What’s worse, we don’t exercise enough. While experts say that’s a problem nationwide, Louisiana tends to lag behind the rest of the country when it comes to exercise in large part because of its low-income population. Quite simply, it’s hard to work out when you can’t afford a gym membership, don’t own a vehicle and are preoccupied with paying the rent and keeping the lights on.
“We do tend to exercise less here,” says Whelton. “What you find is in communities that have the wherewithal to worry about prevention they do exercise more. Communities that are more worried about day-to-day survival exercise less.”
With high-fat food consumption and little exercise come weight problems; and, not surprisingly, Louisiana’s statistics on obesity are also troubling. More than 60 percent of adults in the state are overweight or obese, while 25 percent of our children are as well – and it’s getting worse. Louisiana kids are 12 pounds heavier on average today than they were when the Bogalusa Heart Study began.
“During the decades of the 1970s and ‘80s, kids gained about five pounds,” Berenson notes. “During the ‘80s and ‘90s, they gained 12 pounds.”
That’s not good. While an overweight individual can be otherwise fit on the inside, evidence suggests that obesity is one of the risk factors for CVD. What’s more, obesity in childhood precedes insulin resistance, which is the leading cause of diabetes.
“We’ve learned that all of this starts in childhood,” Berenson says. “It helps explain why we have such a problem here.”
There’s one more piece of the puzzle that many experts argue is more important than diet and exercise: Smoking. Nearly 25 percent of adults in Louisiana smoke cigarettes and while many assume lung cancer is the greatest danger from smoking, it’s actually heart disease.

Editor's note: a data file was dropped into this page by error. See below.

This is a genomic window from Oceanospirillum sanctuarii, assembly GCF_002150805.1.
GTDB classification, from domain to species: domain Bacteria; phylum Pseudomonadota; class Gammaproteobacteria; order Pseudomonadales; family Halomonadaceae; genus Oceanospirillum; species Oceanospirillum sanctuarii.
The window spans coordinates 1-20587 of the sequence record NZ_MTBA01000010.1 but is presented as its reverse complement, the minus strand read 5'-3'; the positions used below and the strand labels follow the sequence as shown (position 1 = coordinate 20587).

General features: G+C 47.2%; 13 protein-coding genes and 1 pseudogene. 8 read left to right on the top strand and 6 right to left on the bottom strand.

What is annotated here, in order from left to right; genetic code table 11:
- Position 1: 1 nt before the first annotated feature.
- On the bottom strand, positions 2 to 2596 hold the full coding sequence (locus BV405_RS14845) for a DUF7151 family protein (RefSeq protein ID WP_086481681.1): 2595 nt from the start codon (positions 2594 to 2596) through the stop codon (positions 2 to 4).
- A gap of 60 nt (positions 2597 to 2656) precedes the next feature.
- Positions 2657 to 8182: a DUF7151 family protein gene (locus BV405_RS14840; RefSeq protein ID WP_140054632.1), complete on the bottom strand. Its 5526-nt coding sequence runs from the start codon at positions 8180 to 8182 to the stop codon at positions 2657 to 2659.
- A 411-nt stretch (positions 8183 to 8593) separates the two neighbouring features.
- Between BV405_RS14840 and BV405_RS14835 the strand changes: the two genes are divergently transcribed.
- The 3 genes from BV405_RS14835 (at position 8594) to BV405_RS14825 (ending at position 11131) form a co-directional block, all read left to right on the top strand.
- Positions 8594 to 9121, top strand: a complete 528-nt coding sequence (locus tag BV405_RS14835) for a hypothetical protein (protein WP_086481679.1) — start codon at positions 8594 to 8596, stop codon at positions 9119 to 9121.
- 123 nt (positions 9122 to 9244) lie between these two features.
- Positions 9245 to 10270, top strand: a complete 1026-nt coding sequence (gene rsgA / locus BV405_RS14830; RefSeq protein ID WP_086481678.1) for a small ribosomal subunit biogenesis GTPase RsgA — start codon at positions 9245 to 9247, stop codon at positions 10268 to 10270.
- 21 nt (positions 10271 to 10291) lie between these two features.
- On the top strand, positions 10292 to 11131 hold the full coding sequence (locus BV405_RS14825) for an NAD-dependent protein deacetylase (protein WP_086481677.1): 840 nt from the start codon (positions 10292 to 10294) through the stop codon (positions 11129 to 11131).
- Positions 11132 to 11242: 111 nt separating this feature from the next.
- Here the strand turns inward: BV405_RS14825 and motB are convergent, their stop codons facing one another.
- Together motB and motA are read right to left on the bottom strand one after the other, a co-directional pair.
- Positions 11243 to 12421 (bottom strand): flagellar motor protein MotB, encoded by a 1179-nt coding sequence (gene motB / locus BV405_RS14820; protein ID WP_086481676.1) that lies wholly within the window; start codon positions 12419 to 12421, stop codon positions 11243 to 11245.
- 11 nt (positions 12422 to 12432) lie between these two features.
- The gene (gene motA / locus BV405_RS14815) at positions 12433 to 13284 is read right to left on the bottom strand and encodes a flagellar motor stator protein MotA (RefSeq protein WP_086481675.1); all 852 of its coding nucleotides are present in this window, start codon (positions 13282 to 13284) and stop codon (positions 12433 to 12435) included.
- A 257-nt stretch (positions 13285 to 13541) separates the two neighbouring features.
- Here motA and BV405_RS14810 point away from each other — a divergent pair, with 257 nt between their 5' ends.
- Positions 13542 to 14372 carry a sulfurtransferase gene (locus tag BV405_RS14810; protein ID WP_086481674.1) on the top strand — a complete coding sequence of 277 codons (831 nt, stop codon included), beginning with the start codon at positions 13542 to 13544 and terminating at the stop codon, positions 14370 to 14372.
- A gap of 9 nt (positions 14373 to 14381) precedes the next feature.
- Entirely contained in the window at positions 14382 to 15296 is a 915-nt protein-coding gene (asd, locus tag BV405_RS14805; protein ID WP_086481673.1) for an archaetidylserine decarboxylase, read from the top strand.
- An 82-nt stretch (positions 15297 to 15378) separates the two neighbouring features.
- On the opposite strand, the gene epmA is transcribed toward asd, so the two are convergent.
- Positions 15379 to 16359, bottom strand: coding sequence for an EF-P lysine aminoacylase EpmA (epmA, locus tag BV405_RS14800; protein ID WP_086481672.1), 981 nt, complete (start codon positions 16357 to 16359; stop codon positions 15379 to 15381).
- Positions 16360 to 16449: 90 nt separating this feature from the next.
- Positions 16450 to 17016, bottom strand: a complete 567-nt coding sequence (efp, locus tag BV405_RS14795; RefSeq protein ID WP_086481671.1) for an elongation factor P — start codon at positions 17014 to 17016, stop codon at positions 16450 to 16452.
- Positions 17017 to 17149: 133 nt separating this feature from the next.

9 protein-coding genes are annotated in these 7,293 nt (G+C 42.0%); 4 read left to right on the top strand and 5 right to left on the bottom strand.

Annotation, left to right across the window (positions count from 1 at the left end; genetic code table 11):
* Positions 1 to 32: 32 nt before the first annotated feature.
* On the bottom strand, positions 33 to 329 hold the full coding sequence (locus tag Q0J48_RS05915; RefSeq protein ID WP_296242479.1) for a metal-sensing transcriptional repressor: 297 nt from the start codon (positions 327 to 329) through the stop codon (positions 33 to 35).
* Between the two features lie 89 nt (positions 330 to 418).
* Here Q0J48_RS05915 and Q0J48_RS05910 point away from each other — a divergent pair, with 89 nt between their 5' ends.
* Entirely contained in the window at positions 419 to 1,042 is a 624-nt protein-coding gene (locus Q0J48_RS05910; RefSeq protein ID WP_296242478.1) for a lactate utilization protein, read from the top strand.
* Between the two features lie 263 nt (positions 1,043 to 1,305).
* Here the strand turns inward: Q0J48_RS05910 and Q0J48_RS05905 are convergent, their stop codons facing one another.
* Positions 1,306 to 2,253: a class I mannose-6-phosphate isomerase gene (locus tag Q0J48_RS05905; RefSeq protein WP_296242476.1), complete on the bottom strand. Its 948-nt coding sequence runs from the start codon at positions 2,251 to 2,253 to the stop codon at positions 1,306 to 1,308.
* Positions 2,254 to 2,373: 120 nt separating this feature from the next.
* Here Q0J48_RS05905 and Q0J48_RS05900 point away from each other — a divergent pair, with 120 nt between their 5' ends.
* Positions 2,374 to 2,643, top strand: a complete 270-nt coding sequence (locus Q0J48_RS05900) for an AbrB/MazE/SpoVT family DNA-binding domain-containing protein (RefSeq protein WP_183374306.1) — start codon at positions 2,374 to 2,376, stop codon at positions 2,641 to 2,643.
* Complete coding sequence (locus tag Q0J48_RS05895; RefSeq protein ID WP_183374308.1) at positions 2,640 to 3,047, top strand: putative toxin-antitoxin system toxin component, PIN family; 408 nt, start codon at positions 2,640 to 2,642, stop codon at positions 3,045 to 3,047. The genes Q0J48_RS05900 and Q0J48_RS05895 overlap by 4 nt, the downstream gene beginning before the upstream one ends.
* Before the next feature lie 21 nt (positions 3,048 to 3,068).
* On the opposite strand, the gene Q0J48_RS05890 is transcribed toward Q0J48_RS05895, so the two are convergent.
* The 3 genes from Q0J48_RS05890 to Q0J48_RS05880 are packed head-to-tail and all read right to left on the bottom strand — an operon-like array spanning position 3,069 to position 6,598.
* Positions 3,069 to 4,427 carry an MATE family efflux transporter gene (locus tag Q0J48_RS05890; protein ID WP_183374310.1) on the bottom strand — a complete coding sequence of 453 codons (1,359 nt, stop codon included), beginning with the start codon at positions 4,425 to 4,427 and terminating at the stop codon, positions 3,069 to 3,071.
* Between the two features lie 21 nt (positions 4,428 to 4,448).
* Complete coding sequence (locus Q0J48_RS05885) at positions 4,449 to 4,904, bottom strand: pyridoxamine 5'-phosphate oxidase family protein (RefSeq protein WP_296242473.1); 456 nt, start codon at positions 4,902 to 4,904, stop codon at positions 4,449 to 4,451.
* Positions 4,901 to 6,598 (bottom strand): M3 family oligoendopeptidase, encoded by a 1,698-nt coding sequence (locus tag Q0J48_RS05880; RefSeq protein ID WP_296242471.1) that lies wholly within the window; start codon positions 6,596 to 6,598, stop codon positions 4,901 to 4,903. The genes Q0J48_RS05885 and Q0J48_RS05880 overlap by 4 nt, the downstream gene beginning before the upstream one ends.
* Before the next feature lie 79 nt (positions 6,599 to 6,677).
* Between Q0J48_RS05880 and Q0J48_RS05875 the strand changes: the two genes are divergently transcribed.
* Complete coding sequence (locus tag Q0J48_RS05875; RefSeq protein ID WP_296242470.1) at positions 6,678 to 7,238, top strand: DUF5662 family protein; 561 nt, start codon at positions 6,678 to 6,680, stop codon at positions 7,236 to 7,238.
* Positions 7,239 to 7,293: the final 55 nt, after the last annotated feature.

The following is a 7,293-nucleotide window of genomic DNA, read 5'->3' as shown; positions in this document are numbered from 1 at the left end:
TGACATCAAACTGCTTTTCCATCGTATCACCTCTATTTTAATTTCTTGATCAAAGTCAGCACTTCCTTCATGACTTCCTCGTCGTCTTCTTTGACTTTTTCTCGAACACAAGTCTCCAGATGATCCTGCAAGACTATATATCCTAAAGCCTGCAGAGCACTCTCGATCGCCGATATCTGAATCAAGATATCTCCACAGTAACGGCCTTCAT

“I always mention cigarette smoking first on the list of risk factors because it kills more people with heart disease than it does with cancer,” says Dr. Jack Strong, a Boyd Professor at the LSU Health Sciences Center.
If there’s any good news to take from the otherwise sobering statistics on heart disease in Louisiana, it’s that progress is being made. Cardiovascular disease death rates over the past 15 years have declined in Louisiana, as they have nationwide, according to a 2005 report from the American Heart Association; but while this decline continues, the speed of the decline is slowing, which suggests that education and wellness programs may be reaching a saturation point.
“I think most people have a pretty good idea of what healthy foods and unhealthy foods are,” says Strong. “They just have to make a choice.”
Getting them to make the healthy choice remains a constant challenge. Whelton points to the anti-smoking campaigns of the past 30 years as one example of public education that works. Smoking is no longer socially acceptable in most segments of society – though a lot of people still do it – and it’s virtually forbidden in public.
“Take physicians, for example,” Whelton says. “In the 1950s and ‘60s, more than half the physicians in this country were smokers. Today, fewer than one percent is.”
Eating habits may be more difficult to change, Whelton concedes. Unlike anti-smoking campaigns, which had virtually wholesale support, the fast food industry works at cross-purposes from those trying to teach about diet and nutrition. Fast food ads saturate the airwaves, portion sizes grow ever larger and chain restaurants are ubiquitous.
“You look at fast food: It’s cheap, the restaurants are clean, they’re everywhere and you’re immediately satisfied after eating because the food is high in salt and fat,” Whelton says. “The only problem is it’s deadly, so we have to keep focused on the problem and education is the only way.”